For Teachers: Working with Introverted Students


Most of our posts are pretty universal in their message on resilience. This one, however, is really geared to all our teachers out there.

A starting point for cultivating resilience in ourselves and others is to start by knowing ourselves and knowing others. Chapter 1 of Onward is dedicated to this: “Understanding your own personality and that of others helps cultivate empathy and self-compassion – and anything we can do that cultivates those states is a priority.” So when I read Creating Paths to Participation for Introverts, as the extrovert that I am, it was a great reminder of what the introverts in our classroom might need.

I love the seven practical strategies shared in the article, especially the digital suggestions as many schools move towards more of a 21st century learning model and are infusing technology into their classrooms more. And as a parent of an introvert, I love #6: “Practicing social interactions: All students need to learn life skills like talking to community mentors and experts in the field. This can be particularly stressful for introverts, so they might need to write a script for the communication and to practice it with a trusted adult or peer. This step can create a positive social experience instead of a potentially scary, unpredictable one.” This is a skill that those of us who are extroverts tend to take for granted. Preparing and practice/role plays are essential for some of our students.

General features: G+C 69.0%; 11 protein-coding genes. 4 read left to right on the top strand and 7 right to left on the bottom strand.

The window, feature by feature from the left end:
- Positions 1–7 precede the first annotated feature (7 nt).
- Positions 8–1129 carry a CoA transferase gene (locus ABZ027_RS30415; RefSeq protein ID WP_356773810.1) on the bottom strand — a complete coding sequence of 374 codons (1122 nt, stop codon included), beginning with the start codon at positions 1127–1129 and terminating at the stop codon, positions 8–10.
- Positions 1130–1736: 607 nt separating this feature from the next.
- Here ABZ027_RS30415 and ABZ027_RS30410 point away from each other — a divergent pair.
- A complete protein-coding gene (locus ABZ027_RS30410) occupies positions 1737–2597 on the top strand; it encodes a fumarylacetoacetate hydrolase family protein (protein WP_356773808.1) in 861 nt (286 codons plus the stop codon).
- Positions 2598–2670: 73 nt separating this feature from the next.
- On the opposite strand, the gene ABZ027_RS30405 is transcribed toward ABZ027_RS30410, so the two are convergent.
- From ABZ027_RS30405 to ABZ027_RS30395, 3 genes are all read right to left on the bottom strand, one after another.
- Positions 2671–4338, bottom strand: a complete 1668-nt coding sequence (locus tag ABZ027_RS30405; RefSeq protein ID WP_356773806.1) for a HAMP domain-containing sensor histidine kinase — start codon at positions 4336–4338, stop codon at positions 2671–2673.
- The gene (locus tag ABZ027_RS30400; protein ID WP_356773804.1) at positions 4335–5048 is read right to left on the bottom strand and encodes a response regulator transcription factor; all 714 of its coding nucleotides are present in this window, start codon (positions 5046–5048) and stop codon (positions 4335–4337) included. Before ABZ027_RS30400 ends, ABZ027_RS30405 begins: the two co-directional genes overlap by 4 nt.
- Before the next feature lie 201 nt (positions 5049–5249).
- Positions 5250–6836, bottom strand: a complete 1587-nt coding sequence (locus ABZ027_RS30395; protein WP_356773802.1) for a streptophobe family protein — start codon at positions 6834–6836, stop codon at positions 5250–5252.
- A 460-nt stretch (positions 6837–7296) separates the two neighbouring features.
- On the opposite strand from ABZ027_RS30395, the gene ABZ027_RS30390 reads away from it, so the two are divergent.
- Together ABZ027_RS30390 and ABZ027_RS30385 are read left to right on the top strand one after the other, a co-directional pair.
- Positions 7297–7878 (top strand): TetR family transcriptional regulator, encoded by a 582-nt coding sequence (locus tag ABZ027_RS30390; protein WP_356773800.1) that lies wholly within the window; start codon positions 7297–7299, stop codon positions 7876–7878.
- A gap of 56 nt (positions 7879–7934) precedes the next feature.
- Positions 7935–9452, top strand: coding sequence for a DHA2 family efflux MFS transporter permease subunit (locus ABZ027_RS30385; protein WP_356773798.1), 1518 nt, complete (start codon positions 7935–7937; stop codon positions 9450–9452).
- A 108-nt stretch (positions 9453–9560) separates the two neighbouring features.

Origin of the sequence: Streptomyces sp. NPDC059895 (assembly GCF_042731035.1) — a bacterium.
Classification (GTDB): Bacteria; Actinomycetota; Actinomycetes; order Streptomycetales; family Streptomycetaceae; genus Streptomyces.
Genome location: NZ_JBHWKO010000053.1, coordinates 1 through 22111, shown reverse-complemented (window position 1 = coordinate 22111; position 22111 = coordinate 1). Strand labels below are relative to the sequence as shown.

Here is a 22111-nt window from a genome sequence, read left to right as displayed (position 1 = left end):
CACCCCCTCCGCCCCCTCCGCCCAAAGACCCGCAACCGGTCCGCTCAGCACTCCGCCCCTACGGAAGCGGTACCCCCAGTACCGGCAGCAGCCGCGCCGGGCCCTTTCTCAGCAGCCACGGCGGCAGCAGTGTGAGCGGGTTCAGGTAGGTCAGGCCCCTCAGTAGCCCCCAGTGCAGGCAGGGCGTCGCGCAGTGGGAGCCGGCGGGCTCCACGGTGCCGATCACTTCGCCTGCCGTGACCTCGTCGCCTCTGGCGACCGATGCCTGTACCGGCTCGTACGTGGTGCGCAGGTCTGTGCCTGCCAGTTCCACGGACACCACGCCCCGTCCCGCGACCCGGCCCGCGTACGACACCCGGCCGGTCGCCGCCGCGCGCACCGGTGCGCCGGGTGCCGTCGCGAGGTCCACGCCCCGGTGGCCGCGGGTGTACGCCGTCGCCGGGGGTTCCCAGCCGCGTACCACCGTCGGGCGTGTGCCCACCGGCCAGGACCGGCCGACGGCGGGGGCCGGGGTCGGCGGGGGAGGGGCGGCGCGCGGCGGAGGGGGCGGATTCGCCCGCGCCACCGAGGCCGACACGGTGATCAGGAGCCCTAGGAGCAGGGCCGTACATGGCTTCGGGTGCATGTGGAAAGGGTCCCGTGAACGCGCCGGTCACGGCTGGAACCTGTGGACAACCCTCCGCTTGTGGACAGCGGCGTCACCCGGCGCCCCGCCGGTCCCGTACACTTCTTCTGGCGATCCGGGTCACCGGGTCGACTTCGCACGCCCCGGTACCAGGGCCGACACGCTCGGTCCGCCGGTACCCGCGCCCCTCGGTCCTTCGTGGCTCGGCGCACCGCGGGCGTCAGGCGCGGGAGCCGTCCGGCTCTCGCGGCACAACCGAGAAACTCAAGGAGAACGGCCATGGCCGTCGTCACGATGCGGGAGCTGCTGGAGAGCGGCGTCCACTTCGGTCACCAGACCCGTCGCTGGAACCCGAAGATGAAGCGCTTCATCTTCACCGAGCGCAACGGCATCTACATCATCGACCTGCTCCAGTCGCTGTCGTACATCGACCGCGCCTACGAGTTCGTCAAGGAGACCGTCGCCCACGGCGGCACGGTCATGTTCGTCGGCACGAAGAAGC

So as you kick off your year this year, be intentional in how you set up your classroom structures making sure there are opportunities for introverts to thrive.